Multivitamin supplementation improves haematologic status in children born to HIV-positive women in Tanzania

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Multivitamin supplementation improves haematologic status in children born to HIV-positive women in Tanzania

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Title: Multivitamin supplementation improves haematologic status in children born to HIV-positive women in Tanzania
Author: Liu, Enju; Duggan, Christopher; Manji, Karim P; Kupka, Roland; Aboud, Said; Bosch, Ronald J; Kisenge, Rodrick R; Okuma, James; Fawzi, Wafaie W

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Citation: Liu, Enju, Christopher Duggan, Karim P Manji, Roland Kupka, Said Aboud, Ronald J Bosch, Rodrick R Kisenge, James Okuma, and Wafaie W Fawzi. 2013. “Multivitamin supplementation improves haematologic status in children born to HIV-positive women in Tanzania.” Journal of the International AIDS Society 16 (1): 18022. doi:10.7448/IAS.16.1.18022. http://dx.doi.org/10.7448/IAS.16.1.18022.
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Abstract: Introduction: Anaemia is prevalent among children born to HIV-positive women, and it is associated with adverse effects on cognitive and motor development, growth, and increased risks of morbidity and mortality. Objective: To examine the effect of daily multivitamin supplementation on haematologic status and mother-to-child transmission (MTCT) of HIV through breastfeeding. Methods: A total of 2387 infants born to HIV-positive women from Dar es Salaam, Tanzania were enrolled in a randomized, double-blind, placebo-controlled trial, and provided a daily oral supplement of multivitamins (vitamin B complex, C and E) or placebo at age 6 weeks for 24 months. Among them, 2008 infants provided blood samples and had haemoglobin concentrations measured at baseline and during a follow-up period. Anaemia was defined as haemoglobin concentrations<11 g/dL and severe anaemia<8.5 g/dL. Results: Haemoglobin concentrations among children in the treatment group were significantly higher than those in the placebo group at 12 (9.77 vs. 9.64 g/dL, p=0.03), 18 (9.76 vs. 9.57 g/dL, p=0.004), and 24 months (9.93 vs. 9.75 g/dL, p=0.02) of follow-up. Compared to those in the placebo group, children in the treatment group had a 12% lower risk of anaemia (hazard ratio (HR): 0.88; 95% CI: 0.79–0.99; p=0.03). The treatment was associated with a 28% reduced risk of severe anaemia among children born to women without anaemia (HR: 0.72; 95% CI: 0.56–0.92; p=0.008), but not among those born to women with anaemia (HR: 1.10; 95% CI: 0.79–1.54; p=0.57; p for interaction=0.007). One thousand seven hundred fifty three infants who tested HIV-negative at baseline and had HIV testing during follow-up were included in the analysis for MTCT of HIV. No association was found between multivitamin supplements and MTCT of HIV. Conclusions: Multivitamin supplements improve haematologic status among children born to HIV-positive women. Further trials focusing on anaemia among HIV-exposed children are warranted in the context of antiretroviral therapy.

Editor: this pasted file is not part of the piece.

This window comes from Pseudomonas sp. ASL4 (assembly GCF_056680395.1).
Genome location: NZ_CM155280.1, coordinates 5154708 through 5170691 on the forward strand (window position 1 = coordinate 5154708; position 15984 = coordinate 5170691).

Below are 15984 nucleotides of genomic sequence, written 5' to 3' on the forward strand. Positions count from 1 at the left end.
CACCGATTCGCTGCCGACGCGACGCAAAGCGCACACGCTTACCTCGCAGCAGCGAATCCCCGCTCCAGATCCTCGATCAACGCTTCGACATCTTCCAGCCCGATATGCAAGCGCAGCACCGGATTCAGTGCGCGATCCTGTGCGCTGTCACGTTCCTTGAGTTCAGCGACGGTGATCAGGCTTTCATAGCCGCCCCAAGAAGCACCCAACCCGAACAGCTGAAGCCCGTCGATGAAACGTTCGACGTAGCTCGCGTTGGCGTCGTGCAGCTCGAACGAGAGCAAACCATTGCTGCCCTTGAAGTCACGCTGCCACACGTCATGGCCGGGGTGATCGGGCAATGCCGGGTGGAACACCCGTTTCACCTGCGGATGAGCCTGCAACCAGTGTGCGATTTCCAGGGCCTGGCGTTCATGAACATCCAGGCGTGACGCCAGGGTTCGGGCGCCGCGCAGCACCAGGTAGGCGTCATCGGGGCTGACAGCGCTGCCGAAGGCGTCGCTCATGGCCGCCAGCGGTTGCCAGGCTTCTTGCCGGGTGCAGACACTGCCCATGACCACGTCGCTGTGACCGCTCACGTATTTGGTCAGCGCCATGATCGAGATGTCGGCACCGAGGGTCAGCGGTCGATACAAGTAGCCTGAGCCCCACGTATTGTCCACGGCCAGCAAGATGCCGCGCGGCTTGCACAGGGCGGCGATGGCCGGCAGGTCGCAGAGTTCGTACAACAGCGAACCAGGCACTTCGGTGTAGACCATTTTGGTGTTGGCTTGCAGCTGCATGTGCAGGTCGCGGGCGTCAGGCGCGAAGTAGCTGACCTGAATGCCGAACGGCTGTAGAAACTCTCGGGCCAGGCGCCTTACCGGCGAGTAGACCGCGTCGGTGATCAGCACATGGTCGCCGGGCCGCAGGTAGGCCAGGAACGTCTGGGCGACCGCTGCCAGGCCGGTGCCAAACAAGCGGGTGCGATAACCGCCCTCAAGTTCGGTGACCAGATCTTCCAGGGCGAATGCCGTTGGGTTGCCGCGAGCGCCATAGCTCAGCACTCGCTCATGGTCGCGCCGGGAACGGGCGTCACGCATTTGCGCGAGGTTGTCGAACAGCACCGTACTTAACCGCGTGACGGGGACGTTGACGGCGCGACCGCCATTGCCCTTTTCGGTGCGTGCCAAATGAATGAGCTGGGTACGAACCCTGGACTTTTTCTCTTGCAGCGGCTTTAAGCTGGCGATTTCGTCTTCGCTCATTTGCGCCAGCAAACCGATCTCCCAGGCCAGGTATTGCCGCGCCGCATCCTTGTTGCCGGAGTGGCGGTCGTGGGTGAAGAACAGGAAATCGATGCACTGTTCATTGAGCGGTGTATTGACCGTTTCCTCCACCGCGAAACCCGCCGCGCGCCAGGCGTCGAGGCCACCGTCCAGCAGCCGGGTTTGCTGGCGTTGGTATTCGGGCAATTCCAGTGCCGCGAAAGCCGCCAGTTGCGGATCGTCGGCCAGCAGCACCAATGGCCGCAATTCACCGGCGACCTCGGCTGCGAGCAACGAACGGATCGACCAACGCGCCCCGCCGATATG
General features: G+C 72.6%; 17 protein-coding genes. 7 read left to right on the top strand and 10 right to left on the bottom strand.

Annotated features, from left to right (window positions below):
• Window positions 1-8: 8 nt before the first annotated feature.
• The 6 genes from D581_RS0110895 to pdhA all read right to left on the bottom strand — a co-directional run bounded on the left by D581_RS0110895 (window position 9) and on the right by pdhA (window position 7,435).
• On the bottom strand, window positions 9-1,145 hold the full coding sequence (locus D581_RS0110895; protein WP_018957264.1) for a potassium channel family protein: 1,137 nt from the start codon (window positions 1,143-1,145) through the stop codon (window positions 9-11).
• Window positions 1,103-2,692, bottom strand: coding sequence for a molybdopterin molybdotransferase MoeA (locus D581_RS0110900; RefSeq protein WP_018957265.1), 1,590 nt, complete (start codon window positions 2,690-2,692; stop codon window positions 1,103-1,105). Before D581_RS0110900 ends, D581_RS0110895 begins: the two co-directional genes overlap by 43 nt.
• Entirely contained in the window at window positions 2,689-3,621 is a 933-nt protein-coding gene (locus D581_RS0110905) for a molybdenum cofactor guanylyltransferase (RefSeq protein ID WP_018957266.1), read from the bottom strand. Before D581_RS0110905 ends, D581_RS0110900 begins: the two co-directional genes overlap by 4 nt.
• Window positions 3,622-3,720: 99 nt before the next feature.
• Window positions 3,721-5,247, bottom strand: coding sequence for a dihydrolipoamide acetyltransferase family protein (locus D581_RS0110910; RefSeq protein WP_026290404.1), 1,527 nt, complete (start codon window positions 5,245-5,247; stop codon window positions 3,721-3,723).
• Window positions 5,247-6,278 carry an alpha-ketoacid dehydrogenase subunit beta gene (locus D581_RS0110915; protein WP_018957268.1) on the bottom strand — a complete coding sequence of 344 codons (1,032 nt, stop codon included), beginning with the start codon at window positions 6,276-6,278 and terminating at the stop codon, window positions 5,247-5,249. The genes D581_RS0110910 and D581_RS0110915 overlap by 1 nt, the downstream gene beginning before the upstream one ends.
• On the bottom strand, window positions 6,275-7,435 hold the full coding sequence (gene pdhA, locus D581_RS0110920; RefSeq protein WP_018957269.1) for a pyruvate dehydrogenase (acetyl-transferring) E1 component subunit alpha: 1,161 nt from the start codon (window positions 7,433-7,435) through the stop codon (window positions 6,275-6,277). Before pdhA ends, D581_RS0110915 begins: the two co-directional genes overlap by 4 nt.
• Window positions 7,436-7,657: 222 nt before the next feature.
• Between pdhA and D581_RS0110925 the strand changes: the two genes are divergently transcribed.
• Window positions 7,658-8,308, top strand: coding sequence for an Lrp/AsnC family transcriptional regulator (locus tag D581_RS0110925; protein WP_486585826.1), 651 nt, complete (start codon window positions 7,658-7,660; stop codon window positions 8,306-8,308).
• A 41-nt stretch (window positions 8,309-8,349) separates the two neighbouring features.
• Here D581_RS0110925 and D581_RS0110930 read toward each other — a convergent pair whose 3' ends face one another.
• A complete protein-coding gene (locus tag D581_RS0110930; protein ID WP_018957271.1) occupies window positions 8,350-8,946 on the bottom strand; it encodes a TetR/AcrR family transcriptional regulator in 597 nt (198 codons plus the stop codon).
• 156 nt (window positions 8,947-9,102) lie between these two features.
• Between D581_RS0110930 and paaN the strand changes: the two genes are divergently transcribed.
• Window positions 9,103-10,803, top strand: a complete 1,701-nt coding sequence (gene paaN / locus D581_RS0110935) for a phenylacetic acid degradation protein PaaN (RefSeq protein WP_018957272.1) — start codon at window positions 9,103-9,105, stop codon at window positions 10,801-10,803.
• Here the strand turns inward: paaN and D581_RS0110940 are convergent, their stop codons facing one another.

Published Version: doi:10.7448/IAS.16.1.18022
Other Sources: http://www.ncbi.nlm.nih.gov/pmc/articles/PMC3744818/pdf/
Terms of Use: This article is made available under the terms and conditions applicable to Other Posted Material, as set forth at http://nrs.harvard.edu/urn-3:HUL.InstRepos:dash.current.terms-of-use#LAA
Citable link to this page: http://nrs.harvard.edu/urn-3:HUL.InstRepos:11855770
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